Thus I have given my history, and if the example of my reformation shall warn others from the contemptible character, which I have fortunately escaped from, I shall be most happy, being truly anxious to approve myself the friend of mankind, and the : Observer's very sincere well-wisher.

WILL. SIMPER.

N: CXXXIII.

Citò fcribendo non fit ut bene fcribatur ; bene

feribendo fit ut cità, (QUINTIL. LIB. X.)

HE celebrated author of the Rambler in This concluding paper says, I have laboured to refine our language to grammatical purity, and to clear. it from colloquial barbarisms, licentious idioms and irregular combinations : something perheps. I have added to the elegance of its construction, and fomething to the harmony of its cadence. I hope our language hath gained all the profit, 'which the labours of this méritorious writer were

exerted to produce: in file of a certain de- fçription he undoubtedly excels; but though I think there is much in his essays for a reader to admire, I should not recommend them as a model for a disciple to copy...

Simplicity, ease and perspicuity should be the first objects of a young writer : Addison and other authors of his class will furnish him with examples, and affist him in the attainment of these excellencies; but after all, the stile, in which a man shall write, will not be formed by imitation only ; it will be the stile of his mind; it will assimilate itself to his mode of thinking, and take its colour from the complexion of his ordinary discourse, and the company he conforts with. As for that distinguishing characteristic, which the ingenious essayist terms very properly the harmony of its cadence; that I take to be incommunicable and immediately dependant upon the car of him, who models it. This harmony of cadence is so strong a mark of discrimination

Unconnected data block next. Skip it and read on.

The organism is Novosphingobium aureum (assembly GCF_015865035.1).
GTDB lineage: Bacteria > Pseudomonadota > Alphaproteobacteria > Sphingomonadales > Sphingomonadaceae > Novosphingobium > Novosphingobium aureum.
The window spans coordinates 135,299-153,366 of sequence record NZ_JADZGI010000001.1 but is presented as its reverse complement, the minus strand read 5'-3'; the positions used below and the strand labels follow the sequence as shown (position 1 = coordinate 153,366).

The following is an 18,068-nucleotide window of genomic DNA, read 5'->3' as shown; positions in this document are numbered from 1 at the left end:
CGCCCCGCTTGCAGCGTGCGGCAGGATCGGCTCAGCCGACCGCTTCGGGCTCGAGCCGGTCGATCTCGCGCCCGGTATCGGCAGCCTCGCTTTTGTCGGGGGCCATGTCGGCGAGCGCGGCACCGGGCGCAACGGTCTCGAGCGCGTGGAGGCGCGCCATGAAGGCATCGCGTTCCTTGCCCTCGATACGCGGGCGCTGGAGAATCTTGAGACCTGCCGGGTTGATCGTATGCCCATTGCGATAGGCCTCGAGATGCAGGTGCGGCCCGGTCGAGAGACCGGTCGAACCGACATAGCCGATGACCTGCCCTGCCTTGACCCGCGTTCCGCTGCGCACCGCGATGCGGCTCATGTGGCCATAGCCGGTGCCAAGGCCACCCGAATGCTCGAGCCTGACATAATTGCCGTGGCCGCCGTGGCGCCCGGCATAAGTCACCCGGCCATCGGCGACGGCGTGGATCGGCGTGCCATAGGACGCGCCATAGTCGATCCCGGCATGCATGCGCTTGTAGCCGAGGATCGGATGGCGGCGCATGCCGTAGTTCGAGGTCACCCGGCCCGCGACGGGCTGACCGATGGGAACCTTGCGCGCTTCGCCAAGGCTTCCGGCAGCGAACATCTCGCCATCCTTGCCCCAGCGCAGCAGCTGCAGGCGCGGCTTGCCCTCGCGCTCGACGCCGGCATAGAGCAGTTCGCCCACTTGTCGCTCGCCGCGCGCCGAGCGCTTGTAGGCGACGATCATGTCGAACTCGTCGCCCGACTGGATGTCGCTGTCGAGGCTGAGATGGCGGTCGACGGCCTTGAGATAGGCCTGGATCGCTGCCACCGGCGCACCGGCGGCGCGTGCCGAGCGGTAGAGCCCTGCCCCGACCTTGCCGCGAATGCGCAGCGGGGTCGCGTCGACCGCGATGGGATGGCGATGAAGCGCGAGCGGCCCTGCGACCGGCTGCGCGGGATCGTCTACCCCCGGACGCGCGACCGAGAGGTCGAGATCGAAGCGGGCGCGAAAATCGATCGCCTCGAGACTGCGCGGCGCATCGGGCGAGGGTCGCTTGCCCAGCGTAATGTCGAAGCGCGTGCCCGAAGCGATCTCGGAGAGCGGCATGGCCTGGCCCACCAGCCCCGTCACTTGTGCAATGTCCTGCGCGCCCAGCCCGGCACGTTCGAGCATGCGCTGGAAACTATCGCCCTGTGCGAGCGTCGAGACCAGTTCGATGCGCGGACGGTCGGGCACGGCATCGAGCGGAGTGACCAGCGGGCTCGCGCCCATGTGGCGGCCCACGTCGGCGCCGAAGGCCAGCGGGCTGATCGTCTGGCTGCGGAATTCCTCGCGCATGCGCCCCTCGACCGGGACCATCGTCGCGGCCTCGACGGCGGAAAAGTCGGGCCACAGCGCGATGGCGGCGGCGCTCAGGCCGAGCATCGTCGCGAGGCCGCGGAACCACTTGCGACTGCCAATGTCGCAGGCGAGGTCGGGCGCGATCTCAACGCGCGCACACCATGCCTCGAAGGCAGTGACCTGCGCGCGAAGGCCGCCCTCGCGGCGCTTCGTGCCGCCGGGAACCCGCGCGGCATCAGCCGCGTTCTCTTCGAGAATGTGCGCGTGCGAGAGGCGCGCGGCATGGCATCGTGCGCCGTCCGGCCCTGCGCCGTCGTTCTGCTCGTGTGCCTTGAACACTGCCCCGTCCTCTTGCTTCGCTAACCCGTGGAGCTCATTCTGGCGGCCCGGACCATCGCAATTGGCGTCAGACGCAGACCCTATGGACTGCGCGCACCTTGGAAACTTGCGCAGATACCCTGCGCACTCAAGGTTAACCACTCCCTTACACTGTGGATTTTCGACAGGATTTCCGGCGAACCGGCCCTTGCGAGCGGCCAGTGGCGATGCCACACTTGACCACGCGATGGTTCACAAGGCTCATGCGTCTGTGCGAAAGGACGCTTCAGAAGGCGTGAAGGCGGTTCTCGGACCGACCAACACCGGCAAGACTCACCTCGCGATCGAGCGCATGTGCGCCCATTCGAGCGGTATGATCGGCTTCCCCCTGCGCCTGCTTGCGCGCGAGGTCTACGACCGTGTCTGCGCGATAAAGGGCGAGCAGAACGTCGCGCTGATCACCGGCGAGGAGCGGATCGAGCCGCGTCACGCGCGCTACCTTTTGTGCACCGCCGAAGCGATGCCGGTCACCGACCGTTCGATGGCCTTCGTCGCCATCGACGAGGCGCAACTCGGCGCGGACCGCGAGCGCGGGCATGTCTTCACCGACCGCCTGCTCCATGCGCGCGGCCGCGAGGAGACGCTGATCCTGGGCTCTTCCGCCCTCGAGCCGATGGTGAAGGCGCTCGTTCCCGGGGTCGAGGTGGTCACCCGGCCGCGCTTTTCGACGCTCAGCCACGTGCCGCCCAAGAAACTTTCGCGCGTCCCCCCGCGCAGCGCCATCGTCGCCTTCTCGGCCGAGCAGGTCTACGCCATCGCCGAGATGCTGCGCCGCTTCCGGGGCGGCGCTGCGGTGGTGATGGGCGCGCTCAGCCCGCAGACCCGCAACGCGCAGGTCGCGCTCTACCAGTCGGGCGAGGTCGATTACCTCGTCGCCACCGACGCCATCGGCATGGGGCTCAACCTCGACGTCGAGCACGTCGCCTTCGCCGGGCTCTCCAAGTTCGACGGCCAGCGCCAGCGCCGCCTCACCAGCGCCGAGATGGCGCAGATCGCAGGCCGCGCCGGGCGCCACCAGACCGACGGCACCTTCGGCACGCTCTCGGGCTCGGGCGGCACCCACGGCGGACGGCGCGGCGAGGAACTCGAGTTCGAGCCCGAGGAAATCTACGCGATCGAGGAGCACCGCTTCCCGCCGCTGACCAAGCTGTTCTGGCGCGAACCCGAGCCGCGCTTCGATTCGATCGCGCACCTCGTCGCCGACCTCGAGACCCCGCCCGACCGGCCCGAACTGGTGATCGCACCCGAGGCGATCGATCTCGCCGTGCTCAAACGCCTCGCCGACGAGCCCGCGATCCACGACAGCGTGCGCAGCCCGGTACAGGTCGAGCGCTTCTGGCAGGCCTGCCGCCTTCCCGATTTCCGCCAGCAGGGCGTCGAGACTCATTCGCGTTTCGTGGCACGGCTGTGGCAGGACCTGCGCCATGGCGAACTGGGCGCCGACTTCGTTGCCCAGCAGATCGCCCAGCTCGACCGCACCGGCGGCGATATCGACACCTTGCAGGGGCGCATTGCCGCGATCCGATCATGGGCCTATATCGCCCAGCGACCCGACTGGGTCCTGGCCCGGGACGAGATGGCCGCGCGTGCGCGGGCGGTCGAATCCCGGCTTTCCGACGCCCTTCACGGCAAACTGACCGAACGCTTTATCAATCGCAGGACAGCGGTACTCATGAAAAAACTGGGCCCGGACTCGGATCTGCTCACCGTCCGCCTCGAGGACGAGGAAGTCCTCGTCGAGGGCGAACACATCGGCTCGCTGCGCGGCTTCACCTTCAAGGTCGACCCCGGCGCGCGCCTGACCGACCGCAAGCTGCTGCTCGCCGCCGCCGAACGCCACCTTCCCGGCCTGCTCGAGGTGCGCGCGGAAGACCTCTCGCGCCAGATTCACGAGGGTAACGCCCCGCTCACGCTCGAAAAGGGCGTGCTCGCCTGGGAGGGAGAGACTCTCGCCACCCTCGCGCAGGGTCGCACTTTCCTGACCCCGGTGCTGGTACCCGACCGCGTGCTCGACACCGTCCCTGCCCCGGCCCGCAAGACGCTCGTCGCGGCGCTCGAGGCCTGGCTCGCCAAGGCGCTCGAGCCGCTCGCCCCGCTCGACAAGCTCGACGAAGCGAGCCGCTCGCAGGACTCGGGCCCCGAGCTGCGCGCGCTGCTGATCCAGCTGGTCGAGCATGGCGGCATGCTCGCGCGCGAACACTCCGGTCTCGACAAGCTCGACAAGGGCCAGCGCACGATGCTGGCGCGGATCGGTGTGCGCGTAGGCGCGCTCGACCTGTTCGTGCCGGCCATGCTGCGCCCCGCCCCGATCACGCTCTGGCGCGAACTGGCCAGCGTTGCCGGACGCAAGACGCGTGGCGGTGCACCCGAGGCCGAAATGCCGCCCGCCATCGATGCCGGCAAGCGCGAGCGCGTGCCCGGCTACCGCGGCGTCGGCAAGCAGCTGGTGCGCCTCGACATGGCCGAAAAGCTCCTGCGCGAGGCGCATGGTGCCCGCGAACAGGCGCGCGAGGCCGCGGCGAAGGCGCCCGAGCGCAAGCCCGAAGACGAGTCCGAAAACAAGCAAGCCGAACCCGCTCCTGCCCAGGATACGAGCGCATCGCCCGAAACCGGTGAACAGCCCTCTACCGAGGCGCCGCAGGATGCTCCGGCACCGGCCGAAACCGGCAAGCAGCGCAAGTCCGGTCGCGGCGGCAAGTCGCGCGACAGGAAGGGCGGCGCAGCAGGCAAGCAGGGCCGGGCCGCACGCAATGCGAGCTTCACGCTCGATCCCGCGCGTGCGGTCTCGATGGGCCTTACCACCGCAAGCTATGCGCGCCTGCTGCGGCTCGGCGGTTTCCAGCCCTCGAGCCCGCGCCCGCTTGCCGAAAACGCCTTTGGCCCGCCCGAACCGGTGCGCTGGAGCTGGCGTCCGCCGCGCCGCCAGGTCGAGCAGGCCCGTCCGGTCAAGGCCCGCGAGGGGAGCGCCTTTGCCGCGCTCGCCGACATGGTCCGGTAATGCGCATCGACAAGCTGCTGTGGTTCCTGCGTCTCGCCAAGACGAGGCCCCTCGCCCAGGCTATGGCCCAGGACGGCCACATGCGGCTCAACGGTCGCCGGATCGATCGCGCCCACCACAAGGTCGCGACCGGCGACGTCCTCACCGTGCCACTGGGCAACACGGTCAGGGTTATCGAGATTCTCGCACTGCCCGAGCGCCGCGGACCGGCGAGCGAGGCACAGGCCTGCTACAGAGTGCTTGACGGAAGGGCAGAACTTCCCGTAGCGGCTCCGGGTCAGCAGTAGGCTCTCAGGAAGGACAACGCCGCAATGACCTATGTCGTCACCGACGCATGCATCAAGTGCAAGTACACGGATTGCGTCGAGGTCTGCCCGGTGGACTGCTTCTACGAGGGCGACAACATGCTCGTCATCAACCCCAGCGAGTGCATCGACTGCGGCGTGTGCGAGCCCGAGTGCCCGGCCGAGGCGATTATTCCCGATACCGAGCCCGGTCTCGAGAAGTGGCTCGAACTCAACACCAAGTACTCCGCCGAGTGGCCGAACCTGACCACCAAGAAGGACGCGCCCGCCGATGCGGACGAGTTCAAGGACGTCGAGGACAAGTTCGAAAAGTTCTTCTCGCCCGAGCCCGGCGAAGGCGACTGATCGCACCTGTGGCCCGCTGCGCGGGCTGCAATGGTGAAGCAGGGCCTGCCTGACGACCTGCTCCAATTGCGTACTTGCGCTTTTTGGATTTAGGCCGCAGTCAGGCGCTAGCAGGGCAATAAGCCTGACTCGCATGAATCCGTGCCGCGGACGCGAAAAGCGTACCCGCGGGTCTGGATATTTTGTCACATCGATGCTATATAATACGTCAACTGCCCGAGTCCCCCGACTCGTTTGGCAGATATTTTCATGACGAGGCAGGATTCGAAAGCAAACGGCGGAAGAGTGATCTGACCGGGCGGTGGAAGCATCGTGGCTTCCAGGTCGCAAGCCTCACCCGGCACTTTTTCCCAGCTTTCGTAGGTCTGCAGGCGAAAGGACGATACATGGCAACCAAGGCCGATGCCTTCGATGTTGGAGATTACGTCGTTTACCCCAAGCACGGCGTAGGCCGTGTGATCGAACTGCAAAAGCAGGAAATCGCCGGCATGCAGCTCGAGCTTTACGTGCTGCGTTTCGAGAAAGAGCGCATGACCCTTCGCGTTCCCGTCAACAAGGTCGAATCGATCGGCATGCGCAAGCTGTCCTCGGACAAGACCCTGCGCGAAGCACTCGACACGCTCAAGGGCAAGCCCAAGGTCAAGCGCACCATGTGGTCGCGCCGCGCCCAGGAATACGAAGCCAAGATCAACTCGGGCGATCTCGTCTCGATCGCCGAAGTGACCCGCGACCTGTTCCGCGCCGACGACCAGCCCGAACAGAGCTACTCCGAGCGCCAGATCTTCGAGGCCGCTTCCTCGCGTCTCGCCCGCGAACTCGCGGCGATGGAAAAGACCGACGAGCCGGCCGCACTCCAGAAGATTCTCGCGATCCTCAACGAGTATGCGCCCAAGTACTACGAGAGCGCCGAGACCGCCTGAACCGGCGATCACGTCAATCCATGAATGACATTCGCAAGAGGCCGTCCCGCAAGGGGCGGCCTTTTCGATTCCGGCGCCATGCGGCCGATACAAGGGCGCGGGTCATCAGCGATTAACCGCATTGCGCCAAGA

between

between authors of note in the world of letters, that we can depose to a stile, whose modulation we are familiar with, almost as confidently as to the hand-writing of a correspondent. But though I think there will be found in the periods of every established writer à certain peculiar tune, (whether harmonious or otherwise) which will depend rather upon the natural ear than upon the imitative powers, yet I would not be understood to say that the study of good models can fail to be of use in the first formation of it. When a subject presents itself to the mind, and thoughts arise, which are to be committed to writing, it is then for a man to chuse whether he will express himself in simple or in elaborate diction, whether he will compress his matter or dilate it, ornament it with epithets and robe it in metaphor, or whether he will deliver it plainly and naturally in such language as a well-bred person and a scholar would use, who affects no parade of speech, nor aims at any Aights of fancy. Let him decide as he will in all these cases he hath models in plenty to chule from, which may be said to court his imitation.

For instance ; if his ambition is to glitter and surprize with the figurative and metaphorical brilliancy of his period, let him tune his ear